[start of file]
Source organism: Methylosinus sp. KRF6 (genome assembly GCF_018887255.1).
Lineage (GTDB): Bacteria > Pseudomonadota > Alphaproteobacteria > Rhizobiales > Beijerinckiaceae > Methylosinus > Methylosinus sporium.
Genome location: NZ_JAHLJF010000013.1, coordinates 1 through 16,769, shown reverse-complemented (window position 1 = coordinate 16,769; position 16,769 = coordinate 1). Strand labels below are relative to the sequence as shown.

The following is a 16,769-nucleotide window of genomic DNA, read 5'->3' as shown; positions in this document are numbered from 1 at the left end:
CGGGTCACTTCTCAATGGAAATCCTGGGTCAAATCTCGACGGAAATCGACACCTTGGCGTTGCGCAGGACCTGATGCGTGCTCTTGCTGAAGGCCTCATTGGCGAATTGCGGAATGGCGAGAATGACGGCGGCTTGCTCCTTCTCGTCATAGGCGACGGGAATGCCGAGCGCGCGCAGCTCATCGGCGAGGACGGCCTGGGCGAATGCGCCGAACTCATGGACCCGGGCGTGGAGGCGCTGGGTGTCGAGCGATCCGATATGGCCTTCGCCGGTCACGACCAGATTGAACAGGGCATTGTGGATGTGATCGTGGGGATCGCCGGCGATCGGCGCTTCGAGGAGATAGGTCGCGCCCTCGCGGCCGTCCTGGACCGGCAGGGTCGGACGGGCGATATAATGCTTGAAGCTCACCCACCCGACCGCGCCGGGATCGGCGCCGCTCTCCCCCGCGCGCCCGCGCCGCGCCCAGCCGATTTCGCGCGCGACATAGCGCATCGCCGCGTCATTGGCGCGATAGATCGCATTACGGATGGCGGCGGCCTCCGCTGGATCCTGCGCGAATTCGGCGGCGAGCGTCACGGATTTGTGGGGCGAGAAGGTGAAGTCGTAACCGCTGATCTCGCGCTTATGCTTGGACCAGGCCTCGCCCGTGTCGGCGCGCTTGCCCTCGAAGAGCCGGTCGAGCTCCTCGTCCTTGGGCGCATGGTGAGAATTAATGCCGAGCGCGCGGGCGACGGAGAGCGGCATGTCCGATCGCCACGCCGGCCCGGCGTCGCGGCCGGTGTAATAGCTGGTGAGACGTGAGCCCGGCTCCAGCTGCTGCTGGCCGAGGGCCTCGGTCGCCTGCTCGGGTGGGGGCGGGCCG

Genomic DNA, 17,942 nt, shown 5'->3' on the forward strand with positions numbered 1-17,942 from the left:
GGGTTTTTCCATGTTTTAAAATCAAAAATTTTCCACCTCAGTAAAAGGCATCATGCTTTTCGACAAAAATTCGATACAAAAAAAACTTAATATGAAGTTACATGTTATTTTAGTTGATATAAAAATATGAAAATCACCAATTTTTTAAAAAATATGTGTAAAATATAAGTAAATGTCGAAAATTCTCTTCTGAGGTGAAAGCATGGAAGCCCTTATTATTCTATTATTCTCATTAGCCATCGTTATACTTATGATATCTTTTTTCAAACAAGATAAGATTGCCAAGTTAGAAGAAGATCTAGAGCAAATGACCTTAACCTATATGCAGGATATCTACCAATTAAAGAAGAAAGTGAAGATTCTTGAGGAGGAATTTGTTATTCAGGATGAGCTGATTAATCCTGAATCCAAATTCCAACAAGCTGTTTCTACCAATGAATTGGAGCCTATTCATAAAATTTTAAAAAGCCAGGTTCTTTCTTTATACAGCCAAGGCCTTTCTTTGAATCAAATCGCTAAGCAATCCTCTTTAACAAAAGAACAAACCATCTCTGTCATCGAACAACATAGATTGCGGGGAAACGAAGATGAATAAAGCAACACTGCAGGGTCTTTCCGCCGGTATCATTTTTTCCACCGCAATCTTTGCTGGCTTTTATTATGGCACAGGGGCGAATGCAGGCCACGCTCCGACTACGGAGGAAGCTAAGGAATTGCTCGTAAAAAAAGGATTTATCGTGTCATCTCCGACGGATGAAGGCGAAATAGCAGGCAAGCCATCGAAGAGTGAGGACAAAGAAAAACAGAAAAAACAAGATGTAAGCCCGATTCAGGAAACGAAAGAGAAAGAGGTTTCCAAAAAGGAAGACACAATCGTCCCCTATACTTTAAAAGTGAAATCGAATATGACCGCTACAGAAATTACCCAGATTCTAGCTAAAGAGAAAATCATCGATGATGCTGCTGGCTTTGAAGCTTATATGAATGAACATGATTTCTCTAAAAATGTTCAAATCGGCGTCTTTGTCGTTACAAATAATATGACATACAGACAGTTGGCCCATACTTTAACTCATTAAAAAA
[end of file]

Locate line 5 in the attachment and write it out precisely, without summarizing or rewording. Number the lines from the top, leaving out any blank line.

CGGGTCACTTCTCAATGGAAATCCTGGGTCAAATCTCGACGGAAATCGACACCTTGGCGTTGCGCAGGACCTGATGCGTGCTCTTGCTGAAGGCCTCATTGGCGAATTGCGGAATGGCGAGAATGACGGCGGCTTGCTCCTTCTCGTCATAGGCGACGGGAATGCCGAGCGCGCGCAGCTCATCGGCGAGGACGGCCTGGGCGAATGCGCCGAACTCATGGACCCGGGCGTGGAGGCGCTGGGTGTCGAGCGATCCGATATGGCCTTCGCCGGTCACGACCAGATTGAACAGGGCATTGTGGATGTGATCGTGGGGATCGCCGGCGATCGGCGCTTCGAGGAGATAGGTCGCGCCCTCGCGGCCGTCCTGGACCGGCAGGGTCGGACGGGCGATATAATGCTTGAAGCTCACCCACCCGACCGCGCCGGGATCGGCGCCGCTCTCCCCCGCGCGCCCGCGCCGCGCCCAGCCGATTTCGCGCGCGACATAGCGCATCGCCGCGTCATTGGCGCGATAGATCGCATTACGGATGGCGGCGGCCTCCGCTGGATCCTGCGCGAATTCGGCGGCGAGCGTCACGGATTTGTGGGGCGAGAAGGTGAAGTCGTAACCGCTGATCTCGCGCTTATGCTTGGACCAGGCCTCGCCCGTGTCGGCGCGCTTGCCCTCGAAGAGCCGGTCGAGCTCCTCGTCCTTGGGCGCATGGTGAGAATTAATGCCGAGCGCGCGGGCGACGGAGAGCGGCATGTCCGATCGCCACGCCGGCCCGGCGTCGCGGCCGGTGTAATAGCTGGTGAGACGTGAGCCCGGCTCCAGCTGCTGCTGGCCGAGGGCCTCGGTCGCCTGCTCGGGTGGGGGCGGGCCG